• St. Joseph Church — This church was built in 1694 at the place of the Tęczyński Palace in baroque style. It was damaged in the big fire of 1850 but the interior was saved.
  • 14 Archeological Museum (Muzeum Archeologiczne), ul. Senacka 3. Opening hours vary, Saturdays closed. Nice garden. 7 zł, reduced 5 zł.
  • 15 Bishop Erazm Ciołek Palace (Pałac Biskupa Erazma Ciolka), ul. Kanonicza 17.

North of Main Square[edit]

  • St. Mark Church. This was founded in the second half of the 13th century by Duke Boleslaw Wstydliwy. On the wall of the apse stands the sculpted group Golgotha. Inside the church is a rococo pulpit with a worth seeing cross.
  • Reformatory Church of St. Casimir — Built in 1666, together with the monastery in baroque style. In the crypta are graves of the brothers with mummified bodies, due to the special microclimate.
  • 16 Jan Matejko House (Dom Jana Matejki), ul. Floriańska 41. Tu-F 09:00-16:00, Sa 10:00–18:00, Su 10:00-16:00. Atelier of the well known painter Matejko (1838-1893), run by National Museum. 15 zł, 10 zł reduced, free Sunday.
  • St John's the Baptist and St John's the Evangelist Church — It was built by Piotr Wlast from Skrzynno in the 12th century in Romanesque style. In the 17th century, the church was altered in Baroque style. The high altar contains a Renaissance painting called "The Mother of God redeeming the Slaves".
  • Church Of Our Lady Of Snows on Mikołajska 21 — Constructed in 1632 founded by Anna Lubomirska as a vote to commemorate the victorious battle in 1621 in Chocim against the Osmans. It was destroyed during the Swedish invasion in 1655 and rebuilt in 1671. The main altar has the painting of the "Our Lady of Snows", the gift of Pope Urban VIII. Next to the church stands a cloister with some fragments of the defensive medieval architecture, like a brick tower from the 13th century.
  • St Thomas Church, Szpitalna 12. Built in 1618, this church was constructed in early baroque style for the Carmelichans. Later, it was used by the nuns of the hospital of the Holy Ghost.
  • Square of the Holy Spirit (Plac św. Ducha). The Gothic Holy Spirit Church is located on the square. Beautiful 19th century Słowacki Theatre is there as well.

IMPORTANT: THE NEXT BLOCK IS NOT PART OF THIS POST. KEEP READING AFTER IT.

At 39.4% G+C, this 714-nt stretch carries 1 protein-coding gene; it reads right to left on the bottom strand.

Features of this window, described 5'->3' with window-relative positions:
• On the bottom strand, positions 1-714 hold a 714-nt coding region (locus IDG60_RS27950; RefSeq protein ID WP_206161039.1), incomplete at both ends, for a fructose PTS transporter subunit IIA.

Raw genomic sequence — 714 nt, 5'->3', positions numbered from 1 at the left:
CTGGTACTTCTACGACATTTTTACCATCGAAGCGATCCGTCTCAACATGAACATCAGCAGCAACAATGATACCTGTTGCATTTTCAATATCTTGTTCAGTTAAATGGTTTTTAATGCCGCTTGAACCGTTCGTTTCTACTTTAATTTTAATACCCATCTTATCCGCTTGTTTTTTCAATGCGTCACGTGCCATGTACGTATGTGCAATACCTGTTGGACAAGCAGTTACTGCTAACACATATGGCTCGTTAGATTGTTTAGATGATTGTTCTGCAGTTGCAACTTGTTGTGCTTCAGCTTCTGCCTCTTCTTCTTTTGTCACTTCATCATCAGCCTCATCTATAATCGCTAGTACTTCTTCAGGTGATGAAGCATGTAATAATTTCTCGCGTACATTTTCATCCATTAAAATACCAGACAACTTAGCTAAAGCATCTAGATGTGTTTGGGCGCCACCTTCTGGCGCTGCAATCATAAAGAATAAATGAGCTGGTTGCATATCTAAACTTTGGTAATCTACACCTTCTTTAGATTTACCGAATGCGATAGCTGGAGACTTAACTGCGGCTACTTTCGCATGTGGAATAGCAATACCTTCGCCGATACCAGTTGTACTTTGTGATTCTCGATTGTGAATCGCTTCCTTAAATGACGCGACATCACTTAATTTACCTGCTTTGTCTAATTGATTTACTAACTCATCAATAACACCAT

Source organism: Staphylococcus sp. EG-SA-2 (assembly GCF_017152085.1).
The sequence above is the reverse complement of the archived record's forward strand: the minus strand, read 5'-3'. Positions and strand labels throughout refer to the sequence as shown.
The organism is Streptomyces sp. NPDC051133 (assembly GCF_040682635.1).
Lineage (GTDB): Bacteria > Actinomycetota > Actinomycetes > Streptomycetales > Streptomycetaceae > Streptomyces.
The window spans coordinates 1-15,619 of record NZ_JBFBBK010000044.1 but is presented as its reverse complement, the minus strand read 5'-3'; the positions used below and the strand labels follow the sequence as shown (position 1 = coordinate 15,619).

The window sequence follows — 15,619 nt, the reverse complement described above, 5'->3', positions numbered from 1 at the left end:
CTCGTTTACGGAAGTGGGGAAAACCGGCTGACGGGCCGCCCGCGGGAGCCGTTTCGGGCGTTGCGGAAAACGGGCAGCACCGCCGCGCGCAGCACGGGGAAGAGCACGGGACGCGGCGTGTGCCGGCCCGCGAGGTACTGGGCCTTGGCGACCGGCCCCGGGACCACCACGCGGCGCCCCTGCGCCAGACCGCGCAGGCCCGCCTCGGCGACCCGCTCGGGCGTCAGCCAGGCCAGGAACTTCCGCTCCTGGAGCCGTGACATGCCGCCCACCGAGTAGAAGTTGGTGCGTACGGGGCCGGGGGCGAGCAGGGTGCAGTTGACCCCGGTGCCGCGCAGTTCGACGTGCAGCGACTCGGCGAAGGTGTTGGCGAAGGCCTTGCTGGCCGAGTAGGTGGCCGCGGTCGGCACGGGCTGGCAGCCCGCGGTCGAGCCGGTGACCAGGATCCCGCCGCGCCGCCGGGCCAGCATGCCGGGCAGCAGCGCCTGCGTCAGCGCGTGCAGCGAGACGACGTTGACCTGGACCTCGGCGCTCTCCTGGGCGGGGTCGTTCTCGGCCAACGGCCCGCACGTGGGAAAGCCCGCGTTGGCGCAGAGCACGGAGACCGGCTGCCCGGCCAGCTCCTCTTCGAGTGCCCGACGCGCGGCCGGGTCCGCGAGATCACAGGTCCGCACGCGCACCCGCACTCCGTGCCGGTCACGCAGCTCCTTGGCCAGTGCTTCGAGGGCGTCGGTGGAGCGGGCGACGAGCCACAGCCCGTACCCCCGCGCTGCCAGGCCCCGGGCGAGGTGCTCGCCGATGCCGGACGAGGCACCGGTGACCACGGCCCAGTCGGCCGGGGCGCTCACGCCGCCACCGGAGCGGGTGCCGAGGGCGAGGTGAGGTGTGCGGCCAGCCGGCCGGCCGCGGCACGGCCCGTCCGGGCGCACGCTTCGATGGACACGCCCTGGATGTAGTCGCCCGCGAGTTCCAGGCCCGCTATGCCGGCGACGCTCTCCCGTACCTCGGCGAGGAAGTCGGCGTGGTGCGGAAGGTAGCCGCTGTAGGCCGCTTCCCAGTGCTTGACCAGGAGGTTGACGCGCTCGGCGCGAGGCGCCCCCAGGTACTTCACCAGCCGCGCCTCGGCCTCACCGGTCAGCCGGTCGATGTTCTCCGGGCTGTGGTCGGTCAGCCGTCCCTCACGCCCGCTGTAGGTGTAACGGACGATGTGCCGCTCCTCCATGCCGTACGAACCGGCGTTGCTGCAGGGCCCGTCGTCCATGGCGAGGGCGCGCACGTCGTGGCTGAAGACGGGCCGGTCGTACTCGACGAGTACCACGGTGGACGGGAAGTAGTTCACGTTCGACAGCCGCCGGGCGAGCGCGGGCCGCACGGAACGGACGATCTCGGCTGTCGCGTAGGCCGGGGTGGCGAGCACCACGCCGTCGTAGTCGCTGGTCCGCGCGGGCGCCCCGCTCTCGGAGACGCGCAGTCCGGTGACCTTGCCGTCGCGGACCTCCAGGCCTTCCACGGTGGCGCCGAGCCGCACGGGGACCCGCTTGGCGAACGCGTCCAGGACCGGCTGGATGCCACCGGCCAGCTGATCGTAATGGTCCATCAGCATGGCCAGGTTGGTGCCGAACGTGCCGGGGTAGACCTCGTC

• Holy Cross Church. It was constructed in 1186. The oldest part of the church is a stone presbytery, while a brick part of the construction dates from the 15th century. The interior is very beautifully decorated with wall paintings dating back to 1420, like 'The Agony in the Garden' in the chapel and a wonderful Gothic palm vault which is based on only one very high pillar.
  • 17 Stefanus Square (Plac Szczepański). The name refers to the Gothic Stefanus Church that stood there until the 19th century. The secessionist Palace of Art and Old Theatre are there. It was renovated in faux secessionist style, which angered lots of citizens. The fountain plays music in summer evenings.
  • 18 Palace of Art (Pałac Sztuki), pl. Szczepański 4. M-F 08:15-18.00, Sa Su 10:00-18:00. 10 zł adults, 5 zł reduced.
  • Szołaysky House (Kamienica Szołayskich), ul. Szczepańska 11. 10:00–18:00. Temporary exhibitions of Polish art, mainly relating to the period of Young Poland. There's also a collection of works by Stanisław Wyspiański. 8 zł, 4 zł reduced.
  • 19 Bunker of Art (Bunkier Sztuki), pl. Szczepański 3A. Tu-Su 11:00-18:00. Gallery of contemporary art near Main Square. Also a book shop and nice cafe in the "bunker". 10 zł, reduced 5 zł; art students can try to get in for free.
  • Church of St. Anne (Kolegiata św. Anny), ul. św. Anny 11, +48 12 422-53-18, fax: +48 12 421-51-41, . This church was built in the 14th century and rebuilt in 1407 in Gothic style. It served as the university church. It was rebuilt in baroque style in 1689 by Tylman from Gameren modeled on S. Andrea della Valle in Rome. The corpus of the church was composed of a wide main nave with three pairs of side chapels. The holy professor of theology Jan Kanty is buried there. His baroque grave is one of the most beautiful in Central Europe.

University[edit]

All over Old Town you'll find campuses and departments of the Jagiellonian University, founded in 1364. You are free to enter all buildings at your leisure, along with the milling students.